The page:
|In this Table dates are taken from the generally accepted sources and they follow, within acceptable errors, those calculated. It has to be noted that the Neolithic revolution, when a marked changed happened in our development, is right in the middle of our past, if seen on a logarithmic scale and underlining the singularity of this global event.|
4. The Global Demographic Revolution
Demographic data and the model indicate that mankind is now rapidly passing through a critical period of the demographic transition. This is a veritable revolution, drastically changing our long-established pattern of growth and development. For more than a million years
man was concerned with numerical growth. Growth on all counts -more children, more food, more space, more arms, more power in all dimensions of life. At present this paradigm of growth is changing, a change never experienced before. It is well established that all countries pass through a maximum growth rate at the demographic transition and, hopefully, head for a stable population. This has been observed for all developed countries and is now being seen
in countries of the developing world. The global demographic transition is shown on Fig. 2. During the transition death and birth rates rapidly change, beginning with an initial decrease in the death rate. The consequent fall in the birth rate starts later, and is accompanied by economic development, an increase in standard of life and the development of health services, leading to a longer life expectancy. Due to the interaction of these two factors, the growth rate passes through its maximum value.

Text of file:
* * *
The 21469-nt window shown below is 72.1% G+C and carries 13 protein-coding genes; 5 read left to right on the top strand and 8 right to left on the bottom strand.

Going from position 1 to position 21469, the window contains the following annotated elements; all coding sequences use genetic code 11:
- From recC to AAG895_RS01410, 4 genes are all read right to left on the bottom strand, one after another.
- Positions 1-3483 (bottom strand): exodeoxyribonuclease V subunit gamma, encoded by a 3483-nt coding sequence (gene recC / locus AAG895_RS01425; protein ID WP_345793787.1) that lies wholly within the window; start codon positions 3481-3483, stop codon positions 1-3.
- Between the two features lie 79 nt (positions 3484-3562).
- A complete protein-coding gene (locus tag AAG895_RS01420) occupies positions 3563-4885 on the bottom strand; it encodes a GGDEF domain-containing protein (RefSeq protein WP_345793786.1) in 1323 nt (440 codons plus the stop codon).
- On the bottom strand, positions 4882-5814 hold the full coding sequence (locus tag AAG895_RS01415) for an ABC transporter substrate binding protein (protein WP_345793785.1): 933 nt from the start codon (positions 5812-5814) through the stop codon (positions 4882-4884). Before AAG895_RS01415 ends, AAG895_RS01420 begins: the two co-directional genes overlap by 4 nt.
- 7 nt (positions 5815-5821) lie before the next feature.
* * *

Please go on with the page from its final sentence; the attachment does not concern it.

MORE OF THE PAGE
For any specific country migration may modify this idealised description, but globally emigration does not enter into the growth rate since the population is limited to our planet. This sequence of events shows that the whole change is rapid and at no point is the population in any state of relative equilibrium. We are dealing with a non-equilibrium phase transition, centred on year 2000 — a veritable shock wave that could hardly happen faster. As a result of the transition the population ceases to grow and a marked change in the age distribution of the population develops. This is the last in the sequence of events and a very significant transformation to happen in a society.
These processes are accompanied by urbanisation, with vast movements of rural populations to towns. As the population of the world acts as a truly global community, undergoing a common transformation, the transition in the developed and developing countries are happening practically at the same time. They are separated by a mere 50 years, showing that in a fundamental way these countries are not so different as usually assumed. Thus the transition is a powerful demonstration of the interaction between these sets of countries, leading to globalisation.
|Figure 2. The global demographic transition 1750 — 2100. Annual growth averaged over a decade: 1 — developed countries, 2 — developing countries. The global transition is remarkably short with a width of only 90 years, centred on year Т1 = 2000.|
The global population transition takes only 90 years, and during this time, which is only 1/50 000 of all our history, a fundamental change in the mode of growth of mankind is to happen. A different image of the transition is seen, if we refer to the number of people — some 10 billion — who are to live through the demographic transition. This is 1/1 Oth of the hundred billion people who ever lived, and is the chance for a human being to be caught into this critical period of rapid change.
5. The World of the Future